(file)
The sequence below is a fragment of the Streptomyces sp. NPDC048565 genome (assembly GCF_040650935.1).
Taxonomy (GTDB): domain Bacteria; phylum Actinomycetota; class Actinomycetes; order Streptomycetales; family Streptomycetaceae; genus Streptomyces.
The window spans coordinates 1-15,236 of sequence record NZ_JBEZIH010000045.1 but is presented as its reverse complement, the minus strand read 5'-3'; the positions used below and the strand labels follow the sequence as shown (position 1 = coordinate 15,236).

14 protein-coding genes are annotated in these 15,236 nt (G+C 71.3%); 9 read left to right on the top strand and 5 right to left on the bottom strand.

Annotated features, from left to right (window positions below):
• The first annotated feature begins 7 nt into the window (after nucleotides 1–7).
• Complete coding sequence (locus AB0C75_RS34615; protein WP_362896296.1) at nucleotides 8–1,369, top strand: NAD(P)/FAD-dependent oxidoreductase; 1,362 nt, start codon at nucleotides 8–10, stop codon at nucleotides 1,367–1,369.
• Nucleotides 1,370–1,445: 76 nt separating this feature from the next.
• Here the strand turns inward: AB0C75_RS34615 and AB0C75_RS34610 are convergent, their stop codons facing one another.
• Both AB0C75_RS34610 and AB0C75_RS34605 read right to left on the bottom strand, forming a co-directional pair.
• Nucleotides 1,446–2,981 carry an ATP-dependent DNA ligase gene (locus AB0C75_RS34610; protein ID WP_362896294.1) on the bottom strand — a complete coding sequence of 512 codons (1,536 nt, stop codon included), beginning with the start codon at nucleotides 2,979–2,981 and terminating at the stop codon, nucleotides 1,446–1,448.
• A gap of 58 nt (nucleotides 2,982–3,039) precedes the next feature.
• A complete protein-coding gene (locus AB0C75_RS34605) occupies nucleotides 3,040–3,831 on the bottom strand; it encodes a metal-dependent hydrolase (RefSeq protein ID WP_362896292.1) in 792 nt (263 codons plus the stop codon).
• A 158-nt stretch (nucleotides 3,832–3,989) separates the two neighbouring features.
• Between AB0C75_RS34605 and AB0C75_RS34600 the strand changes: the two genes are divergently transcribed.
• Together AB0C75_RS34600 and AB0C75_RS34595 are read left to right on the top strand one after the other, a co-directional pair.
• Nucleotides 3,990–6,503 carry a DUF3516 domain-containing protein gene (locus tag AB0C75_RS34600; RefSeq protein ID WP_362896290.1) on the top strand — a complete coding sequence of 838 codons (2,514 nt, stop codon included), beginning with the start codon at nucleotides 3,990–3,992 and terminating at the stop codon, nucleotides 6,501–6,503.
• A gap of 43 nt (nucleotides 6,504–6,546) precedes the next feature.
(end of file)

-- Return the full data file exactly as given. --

The sequence below is a fragment of the Streptomyces sp. NPDC048565 genome (assembly GCF_040650935.1).
Taxonomy (GTDB): domain Bacteria; phylum Actinomycetota; class Actinomycetes; order Streptomycetales; family Streptomycetaceae; genus Streptomyces.
The window spans coordinates 1-15,236 of sequence record NZ_JBEZIH010000045.1 but is presented as its reverse complement, the minus strand read 5'-3'; the positions used below and the strand labels follow the sequence as shown (position 1 = coordinate 15,236).

14 protein-coding genes are annotated in these 15,236 nt (G+C 71.3%); 9 read left to right on the top strand and 5 right to left on the bottom strand.

Annotated features, from left to right (window positions below):
• The first annotated feature begins 7 nt into the window (after nucleotides 1–7).
• Complete coding sequence (locus AB0C75_RS34615; protein WP_362896296.1) at nucleotides 8–1,369, top strand: NAD(P)/FAD-dependent oxidoreductase; 1,362 nt, start codon at nucleotides 8–10, stop codon at nucleotides 1,367–1,369.
• Nucleotides 1,370–1,445: 76 nt separating this feature from the next.
• Here the strand turns inward: AB0C75_RS34615 and AB0C75_RS34610 are convergent, their stop codons facing one another.
• Both AB0C75_RS34610 and AB0C75_RS34605 read right to left on the bottom strand, forming a co-directional pair.
• Nucleotides 1,446–2,981 carry an ATP-dependent DNA ligase gene (locus AB0C75_RS34610; protein ID WP_362896294.1) on the bottom strand — a complete coding sequence of 512 codons (1,536 nt, stop codon included), beginning with the start codon at nucleotides 2,979–2,981 and terminating at the stop codon, nucleotides 1,446–1,448.
• A gap of 58 nt (nucleotides 2,982–3,039) precedes the next feature.
• A complete protein-coding gene (locus AB0C75_RS34605) occupies nucleotides 3,040–3,831 on the bottom strand; it encodes a metal-dependent hydrolase (RefSeq protein ID WP_362896292.1) in 792 nt (263 codons plus the stop codon).
• A 158-nt stretch (nucleotides 3,832–3,989) separates the two neighbouring features.
• Between AB0C75_RS34605 and AB0C75_RS34600 the strand changes: the two genes are divergently transcribed.
• Together AB0C75_RS34600 and AB0C75_RS34595 are read left to right on the top strand one after the other, a co-directional pair.
• Nucleotides 3,990–6,503 carry a DUF3516 domain-containing protein gene (locus tag AB0C75_RS34600; RefSeq protein ID WP_362896290.1) on the top strand — a complete coding sequence of 838 codons (2,514 nt, stop codon included), beginning with the start codon at nucleotides 3,990–3,992 and terminating at the stop codon, nucleotides 6,501–6,503.
• A gap of 43 nt (nucleotides 6,504–6,546) precedes the next feature.